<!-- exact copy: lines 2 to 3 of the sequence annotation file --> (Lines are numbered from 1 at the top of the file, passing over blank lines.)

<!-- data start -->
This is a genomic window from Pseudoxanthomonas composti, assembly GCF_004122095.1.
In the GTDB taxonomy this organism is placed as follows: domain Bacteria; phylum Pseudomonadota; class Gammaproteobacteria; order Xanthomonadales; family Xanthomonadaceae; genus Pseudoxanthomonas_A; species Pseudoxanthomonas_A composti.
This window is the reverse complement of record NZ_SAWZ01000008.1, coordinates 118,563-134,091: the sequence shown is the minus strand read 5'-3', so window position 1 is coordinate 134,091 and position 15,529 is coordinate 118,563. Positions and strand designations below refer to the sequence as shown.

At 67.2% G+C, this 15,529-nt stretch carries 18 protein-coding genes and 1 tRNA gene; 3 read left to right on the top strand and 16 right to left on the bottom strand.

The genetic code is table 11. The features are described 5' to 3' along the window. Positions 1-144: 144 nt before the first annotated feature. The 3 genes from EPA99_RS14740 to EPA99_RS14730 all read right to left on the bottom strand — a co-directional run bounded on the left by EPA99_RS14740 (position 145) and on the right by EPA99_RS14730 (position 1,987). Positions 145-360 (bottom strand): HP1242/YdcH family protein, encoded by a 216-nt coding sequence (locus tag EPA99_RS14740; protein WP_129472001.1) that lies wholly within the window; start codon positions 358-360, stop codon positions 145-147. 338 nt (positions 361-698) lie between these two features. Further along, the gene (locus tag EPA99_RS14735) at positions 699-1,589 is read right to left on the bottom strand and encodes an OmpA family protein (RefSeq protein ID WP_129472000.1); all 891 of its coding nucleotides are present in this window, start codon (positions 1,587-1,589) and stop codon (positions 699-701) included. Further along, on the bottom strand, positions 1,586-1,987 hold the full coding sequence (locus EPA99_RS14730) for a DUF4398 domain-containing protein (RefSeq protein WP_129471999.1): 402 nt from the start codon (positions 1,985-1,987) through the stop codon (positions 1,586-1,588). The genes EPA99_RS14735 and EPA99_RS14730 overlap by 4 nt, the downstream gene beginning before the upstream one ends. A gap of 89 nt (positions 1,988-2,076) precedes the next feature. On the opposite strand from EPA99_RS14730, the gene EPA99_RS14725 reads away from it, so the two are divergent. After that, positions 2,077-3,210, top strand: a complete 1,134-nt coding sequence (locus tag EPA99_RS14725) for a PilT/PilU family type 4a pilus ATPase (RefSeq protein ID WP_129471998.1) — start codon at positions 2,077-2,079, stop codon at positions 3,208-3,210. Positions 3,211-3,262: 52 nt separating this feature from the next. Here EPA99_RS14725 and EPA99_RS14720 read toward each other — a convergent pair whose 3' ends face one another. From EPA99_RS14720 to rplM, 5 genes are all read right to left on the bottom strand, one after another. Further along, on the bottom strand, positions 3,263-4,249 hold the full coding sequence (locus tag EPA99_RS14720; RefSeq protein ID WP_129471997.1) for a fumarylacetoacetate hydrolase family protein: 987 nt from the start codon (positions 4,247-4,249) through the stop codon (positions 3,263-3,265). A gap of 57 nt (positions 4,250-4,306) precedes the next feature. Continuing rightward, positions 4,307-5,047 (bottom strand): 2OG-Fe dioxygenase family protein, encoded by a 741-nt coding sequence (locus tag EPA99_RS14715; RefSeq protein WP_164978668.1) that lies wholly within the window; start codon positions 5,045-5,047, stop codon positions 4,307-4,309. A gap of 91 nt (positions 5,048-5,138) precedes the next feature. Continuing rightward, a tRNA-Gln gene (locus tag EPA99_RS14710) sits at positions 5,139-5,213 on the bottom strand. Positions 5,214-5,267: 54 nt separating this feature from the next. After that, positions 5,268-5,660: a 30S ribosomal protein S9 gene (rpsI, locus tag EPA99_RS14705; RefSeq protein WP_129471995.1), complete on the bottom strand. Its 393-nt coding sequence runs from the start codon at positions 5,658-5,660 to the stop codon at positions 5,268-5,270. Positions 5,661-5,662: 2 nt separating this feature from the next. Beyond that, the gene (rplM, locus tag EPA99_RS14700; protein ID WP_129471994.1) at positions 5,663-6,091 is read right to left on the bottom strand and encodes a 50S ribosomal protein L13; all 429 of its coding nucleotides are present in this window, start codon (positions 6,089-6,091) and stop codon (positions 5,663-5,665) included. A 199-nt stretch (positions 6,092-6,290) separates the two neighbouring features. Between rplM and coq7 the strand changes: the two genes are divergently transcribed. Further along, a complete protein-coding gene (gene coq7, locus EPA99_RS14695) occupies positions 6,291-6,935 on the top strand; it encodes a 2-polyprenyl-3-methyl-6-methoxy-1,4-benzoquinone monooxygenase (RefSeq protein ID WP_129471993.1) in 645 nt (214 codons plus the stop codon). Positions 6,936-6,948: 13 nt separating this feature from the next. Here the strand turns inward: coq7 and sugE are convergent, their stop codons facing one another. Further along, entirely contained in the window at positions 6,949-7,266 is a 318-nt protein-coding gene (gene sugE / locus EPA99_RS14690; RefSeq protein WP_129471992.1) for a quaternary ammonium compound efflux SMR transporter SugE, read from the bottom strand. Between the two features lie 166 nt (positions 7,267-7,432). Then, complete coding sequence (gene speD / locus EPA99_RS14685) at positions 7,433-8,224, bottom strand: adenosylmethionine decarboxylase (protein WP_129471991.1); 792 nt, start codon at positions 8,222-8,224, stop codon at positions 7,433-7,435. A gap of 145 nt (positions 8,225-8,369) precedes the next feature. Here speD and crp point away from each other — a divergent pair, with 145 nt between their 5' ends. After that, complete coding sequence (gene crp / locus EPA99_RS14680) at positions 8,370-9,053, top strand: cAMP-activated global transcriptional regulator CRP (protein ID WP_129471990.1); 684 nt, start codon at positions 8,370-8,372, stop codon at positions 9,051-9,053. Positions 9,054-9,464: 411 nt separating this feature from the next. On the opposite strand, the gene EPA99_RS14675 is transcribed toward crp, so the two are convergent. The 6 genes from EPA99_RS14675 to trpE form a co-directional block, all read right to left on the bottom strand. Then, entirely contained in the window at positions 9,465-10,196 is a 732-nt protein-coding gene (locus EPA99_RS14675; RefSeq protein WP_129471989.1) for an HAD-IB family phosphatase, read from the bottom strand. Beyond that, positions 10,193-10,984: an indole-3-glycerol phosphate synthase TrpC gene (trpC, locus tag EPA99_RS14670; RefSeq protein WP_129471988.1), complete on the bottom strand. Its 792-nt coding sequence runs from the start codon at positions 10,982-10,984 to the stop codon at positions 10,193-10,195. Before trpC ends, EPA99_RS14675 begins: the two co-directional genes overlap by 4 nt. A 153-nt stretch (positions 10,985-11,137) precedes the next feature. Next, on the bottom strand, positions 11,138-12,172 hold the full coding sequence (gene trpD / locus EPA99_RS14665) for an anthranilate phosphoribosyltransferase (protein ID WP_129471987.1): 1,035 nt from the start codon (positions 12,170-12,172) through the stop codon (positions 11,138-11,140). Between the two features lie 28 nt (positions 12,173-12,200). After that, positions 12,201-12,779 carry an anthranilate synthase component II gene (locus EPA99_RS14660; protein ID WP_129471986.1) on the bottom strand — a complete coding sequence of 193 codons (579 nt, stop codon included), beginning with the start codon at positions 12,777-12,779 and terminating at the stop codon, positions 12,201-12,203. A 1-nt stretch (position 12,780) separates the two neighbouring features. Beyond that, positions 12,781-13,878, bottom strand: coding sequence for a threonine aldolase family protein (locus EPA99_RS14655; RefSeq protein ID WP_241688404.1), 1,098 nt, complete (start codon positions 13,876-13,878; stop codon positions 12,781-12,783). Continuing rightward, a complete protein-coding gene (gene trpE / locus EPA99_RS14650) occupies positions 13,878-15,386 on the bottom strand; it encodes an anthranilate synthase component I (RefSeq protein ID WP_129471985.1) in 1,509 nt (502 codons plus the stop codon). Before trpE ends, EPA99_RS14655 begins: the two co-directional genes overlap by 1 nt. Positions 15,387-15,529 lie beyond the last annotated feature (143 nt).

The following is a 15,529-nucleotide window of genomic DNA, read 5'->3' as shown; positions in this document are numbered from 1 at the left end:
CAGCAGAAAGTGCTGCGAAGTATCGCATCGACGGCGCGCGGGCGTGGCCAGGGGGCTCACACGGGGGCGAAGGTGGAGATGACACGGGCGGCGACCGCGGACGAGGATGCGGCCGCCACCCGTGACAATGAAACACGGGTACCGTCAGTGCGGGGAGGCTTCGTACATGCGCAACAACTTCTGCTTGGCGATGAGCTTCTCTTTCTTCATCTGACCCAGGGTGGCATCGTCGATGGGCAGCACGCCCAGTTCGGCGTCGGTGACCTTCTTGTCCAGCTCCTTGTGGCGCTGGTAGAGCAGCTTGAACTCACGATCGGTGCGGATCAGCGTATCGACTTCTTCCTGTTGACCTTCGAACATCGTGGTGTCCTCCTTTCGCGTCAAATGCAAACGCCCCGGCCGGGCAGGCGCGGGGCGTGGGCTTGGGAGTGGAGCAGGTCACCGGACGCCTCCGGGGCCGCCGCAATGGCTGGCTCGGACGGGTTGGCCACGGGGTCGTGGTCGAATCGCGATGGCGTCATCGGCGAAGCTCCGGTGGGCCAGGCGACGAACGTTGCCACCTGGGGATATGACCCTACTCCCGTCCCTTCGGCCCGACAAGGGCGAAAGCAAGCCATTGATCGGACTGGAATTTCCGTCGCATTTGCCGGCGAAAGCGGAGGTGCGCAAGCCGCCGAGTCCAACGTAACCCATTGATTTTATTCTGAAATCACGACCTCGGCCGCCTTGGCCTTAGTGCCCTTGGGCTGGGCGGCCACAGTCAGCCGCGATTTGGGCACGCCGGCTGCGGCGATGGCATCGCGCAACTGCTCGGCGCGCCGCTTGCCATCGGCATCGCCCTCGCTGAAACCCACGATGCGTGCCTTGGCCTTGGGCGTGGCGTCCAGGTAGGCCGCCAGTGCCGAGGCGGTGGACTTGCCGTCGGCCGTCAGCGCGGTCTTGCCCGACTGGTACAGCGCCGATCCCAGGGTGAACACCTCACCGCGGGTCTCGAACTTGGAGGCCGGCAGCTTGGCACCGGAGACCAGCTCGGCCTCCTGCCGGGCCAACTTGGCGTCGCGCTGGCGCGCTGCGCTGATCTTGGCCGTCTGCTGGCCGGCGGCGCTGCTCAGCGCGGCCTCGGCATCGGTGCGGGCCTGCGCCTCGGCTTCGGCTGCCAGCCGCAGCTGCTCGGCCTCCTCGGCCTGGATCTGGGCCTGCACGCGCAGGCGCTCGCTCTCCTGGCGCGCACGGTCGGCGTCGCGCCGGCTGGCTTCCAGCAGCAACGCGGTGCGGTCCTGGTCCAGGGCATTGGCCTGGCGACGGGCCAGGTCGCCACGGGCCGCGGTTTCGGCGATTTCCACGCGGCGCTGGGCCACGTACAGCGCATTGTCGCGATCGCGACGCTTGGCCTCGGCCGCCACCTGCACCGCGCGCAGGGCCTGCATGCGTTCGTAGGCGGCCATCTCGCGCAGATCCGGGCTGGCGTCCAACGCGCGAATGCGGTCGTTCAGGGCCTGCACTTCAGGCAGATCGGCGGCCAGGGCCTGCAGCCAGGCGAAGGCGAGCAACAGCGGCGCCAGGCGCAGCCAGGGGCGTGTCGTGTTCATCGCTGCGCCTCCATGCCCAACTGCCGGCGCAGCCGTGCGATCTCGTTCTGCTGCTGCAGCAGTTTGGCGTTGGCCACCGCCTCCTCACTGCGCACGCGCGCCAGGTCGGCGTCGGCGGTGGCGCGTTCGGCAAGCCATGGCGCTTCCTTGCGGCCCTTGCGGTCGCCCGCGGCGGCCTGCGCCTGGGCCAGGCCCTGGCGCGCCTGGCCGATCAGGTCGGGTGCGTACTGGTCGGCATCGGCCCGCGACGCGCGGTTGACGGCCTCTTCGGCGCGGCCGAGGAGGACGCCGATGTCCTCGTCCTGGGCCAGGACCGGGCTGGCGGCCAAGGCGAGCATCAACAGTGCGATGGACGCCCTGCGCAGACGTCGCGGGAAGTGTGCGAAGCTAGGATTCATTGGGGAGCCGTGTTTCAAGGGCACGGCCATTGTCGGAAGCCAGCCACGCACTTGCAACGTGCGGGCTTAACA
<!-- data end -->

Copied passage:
In the GTDB taxonomy this organism is placed as follows: domain Bacteria; phylum Pseudomonadota; class Gammaproteobacteria; order Xanthomonadales; family Xanthomonadaceae; genus Pseudoxanthomonas_A; species Pseudoxanthomonas_A composti.
This window is the reverse complement of record NZ_SAWZ01000008.1, coordinates 118,563-134,091: the sequence shown is the minus strand read 5'-3', so window position 1 is coordinate 134,091 and position 15,529 is coordinate 118,563. Positions and strand designations below refer to the sequence as shown.